Virginia County Sees Surge In Concealed Carry Applications

Virginia Governor Ralph Northam isn’t just selling a lot of guns in Virginia these days. He’s also responsible for the increasing number of Virginians applying to get their concealed carry license as well. Fauquier County, which is in northern Virginia and an exurb of Washington, D.C. fifty miles away, has seen a huge increase in the number of residents applying for their concealed carry license in the past few weeks.


As of Thursday, the Fauquier County Circuit Court clerk’s office had received 330 applications — more than double the number it did for the same month in 2019.

Last January, the office received 155 concealed carry applications, Chief Deputy Clerk Helen Zaleski said.

That represents about a 113-percent increase over January 2019’s total.

Last year, the clerk’s office received 1,314 concealed carry permit applications. During the previous five years, it received 6,851.

Clark Bros. is a well known gun store and range located in the county, and owner Steve Clark tells Fauquier Now that Ralph Northam and Democrat lawmakers can take the credit for surge in interest in the right to bear arms.

I know that most of it is explained by (Gov. Ralph Northam, a Democrat) wanting to do all of his disgusting gun-control laws,” said Mr. Clark, whose family 60 years ago opened the popular gun store along Routes 17/17/29. “People are feeling that will help them in a grandfathered-in clause — if they’ve already got their concealed carry permits — because the first thing (the Virginia General Assembly) will do is stop concealed carry permits.”

He added: “It’s easier to renew them than it is to get new ones. That’s the thought process there. We don’t know if that’s going to be true or not.”


For all of the gun control laws that are moving in the state legislature, anti-gun Democrats haven’t done much to attack the right to carry application process, focusing instead on bills that would empower localities to limit the ability to carry in public places. I’m actually surprised that we didn’t see a ban on the open carrying of firearms being pushed this session, but without a doubt restrictions on the right to carry are coming as long as Democrats maintain their majority in the state legislature.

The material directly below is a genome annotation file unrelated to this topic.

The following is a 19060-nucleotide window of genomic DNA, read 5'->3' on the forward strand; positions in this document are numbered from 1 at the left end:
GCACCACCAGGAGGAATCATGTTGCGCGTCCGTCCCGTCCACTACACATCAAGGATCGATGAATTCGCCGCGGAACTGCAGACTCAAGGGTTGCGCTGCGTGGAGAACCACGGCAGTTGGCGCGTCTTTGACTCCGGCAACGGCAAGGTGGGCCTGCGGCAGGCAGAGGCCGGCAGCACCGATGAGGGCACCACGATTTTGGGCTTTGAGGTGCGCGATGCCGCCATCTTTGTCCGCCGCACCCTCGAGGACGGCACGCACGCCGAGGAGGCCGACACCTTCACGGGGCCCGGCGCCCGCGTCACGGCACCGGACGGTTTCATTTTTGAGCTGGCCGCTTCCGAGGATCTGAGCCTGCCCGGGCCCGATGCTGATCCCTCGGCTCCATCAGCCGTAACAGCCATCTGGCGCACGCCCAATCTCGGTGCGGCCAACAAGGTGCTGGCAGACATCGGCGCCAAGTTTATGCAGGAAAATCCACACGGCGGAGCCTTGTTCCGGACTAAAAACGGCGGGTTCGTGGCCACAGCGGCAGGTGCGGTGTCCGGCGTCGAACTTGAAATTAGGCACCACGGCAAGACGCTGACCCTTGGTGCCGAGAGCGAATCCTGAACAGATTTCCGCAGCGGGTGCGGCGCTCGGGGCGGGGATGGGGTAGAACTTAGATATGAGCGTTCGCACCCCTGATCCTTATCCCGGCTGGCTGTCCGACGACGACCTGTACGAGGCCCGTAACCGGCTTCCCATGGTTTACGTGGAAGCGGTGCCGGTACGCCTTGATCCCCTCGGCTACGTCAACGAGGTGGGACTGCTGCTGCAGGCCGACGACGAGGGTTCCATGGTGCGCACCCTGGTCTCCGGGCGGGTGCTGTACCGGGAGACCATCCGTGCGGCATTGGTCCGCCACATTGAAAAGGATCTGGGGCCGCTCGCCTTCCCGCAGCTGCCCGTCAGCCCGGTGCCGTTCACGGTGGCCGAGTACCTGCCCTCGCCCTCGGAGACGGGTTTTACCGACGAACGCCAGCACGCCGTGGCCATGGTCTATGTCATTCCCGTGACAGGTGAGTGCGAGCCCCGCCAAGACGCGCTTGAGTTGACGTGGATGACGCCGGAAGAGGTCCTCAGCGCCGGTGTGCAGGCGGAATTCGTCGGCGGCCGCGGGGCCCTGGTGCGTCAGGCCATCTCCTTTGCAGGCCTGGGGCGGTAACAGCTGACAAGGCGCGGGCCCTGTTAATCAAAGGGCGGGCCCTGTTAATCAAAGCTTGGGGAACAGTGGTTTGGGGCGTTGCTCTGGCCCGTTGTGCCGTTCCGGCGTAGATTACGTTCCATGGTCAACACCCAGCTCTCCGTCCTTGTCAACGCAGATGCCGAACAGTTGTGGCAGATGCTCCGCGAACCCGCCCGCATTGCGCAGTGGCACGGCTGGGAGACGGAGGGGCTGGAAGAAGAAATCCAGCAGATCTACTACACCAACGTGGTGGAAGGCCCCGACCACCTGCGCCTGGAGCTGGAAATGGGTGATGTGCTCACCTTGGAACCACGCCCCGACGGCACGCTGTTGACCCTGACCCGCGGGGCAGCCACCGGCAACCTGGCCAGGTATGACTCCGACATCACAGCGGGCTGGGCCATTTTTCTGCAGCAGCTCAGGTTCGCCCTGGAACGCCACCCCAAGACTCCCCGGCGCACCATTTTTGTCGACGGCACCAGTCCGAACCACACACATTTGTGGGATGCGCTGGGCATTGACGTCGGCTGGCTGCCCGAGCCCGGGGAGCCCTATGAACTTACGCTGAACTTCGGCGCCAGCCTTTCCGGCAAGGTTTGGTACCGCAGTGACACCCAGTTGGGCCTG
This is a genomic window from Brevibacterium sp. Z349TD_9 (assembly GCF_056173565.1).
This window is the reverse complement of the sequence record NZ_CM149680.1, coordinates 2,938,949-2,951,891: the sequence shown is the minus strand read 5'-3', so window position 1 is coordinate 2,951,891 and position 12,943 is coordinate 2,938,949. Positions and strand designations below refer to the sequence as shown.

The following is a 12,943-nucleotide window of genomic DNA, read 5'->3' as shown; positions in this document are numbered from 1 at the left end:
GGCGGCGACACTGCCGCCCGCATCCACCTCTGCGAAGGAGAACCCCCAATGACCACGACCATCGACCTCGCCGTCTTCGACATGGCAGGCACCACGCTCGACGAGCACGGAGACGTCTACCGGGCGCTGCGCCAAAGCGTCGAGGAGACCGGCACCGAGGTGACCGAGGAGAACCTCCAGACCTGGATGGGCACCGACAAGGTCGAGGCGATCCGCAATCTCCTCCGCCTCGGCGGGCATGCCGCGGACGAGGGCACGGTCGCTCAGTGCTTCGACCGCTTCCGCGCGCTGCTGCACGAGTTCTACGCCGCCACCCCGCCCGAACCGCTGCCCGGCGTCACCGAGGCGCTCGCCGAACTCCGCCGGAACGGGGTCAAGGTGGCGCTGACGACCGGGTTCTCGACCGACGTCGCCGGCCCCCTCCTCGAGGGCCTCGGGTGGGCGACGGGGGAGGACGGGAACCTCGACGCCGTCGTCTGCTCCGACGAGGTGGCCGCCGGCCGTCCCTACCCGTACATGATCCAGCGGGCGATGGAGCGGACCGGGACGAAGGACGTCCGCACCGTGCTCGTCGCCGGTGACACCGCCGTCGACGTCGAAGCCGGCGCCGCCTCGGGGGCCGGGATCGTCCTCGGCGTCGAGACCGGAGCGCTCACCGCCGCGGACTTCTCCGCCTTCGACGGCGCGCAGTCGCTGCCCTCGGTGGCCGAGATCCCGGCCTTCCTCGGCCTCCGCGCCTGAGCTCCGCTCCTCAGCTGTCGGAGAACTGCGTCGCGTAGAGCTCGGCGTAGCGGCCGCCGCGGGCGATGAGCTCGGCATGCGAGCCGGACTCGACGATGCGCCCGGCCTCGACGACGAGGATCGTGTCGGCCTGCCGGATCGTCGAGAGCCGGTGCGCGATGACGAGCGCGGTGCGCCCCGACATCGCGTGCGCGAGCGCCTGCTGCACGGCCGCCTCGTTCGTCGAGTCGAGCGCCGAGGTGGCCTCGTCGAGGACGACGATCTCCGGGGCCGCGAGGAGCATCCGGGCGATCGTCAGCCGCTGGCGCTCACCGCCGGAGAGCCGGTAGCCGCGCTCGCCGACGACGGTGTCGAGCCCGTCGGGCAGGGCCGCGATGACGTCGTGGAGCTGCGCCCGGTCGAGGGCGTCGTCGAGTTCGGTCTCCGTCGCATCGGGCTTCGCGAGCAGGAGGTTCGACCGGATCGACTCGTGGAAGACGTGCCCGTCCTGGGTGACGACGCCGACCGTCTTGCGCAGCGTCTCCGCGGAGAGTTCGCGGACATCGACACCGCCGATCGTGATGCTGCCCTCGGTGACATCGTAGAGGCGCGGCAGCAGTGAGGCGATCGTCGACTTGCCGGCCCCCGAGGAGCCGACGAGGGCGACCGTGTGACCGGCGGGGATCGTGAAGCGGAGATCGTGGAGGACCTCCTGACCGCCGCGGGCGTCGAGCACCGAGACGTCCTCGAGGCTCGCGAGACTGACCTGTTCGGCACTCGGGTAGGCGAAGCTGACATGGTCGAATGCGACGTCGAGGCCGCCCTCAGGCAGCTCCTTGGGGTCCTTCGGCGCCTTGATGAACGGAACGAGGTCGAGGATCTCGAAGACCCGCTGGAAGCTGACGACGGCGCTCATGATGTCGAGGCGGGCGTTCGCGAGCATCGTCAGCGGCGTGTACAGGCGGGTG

While the Fauquier County newspaper focuses their story on what’s happening locally, there’s evidence that the surge in interest in concealed carry is happening across the state. Down in Danville, on the Virginia/North Carolina border, firearms instructor Barry Creasy says his classes are filling up fast.

Creasy says he’s been teaching the class for more than 30 years.

He says his class size increases when people feel their gun rights are not being protected.

“People are concerned because some of the proposals are actually going to restrict guns that people have owned for over 40 to 50 years,” Creasy said.

We’ll likely learn the number of NICS checks performed in Virginia in January at some point next week, which will also give us some indication about how Northam’s gun proposals are driving residents to exercise their Second Amendment rights. Virginia gun sales surged in December, and from what I’m hearing from a few friends in the industry here in the state, I wouldn’t be surprised if January’s sales were just as high, even though typically it’s the slowest month of the year. In their quest to disarm Virginians, it looks like Northam and his anti-gun cohorts at the capitol have only led more residents to exercise their right to keep and bear arms.


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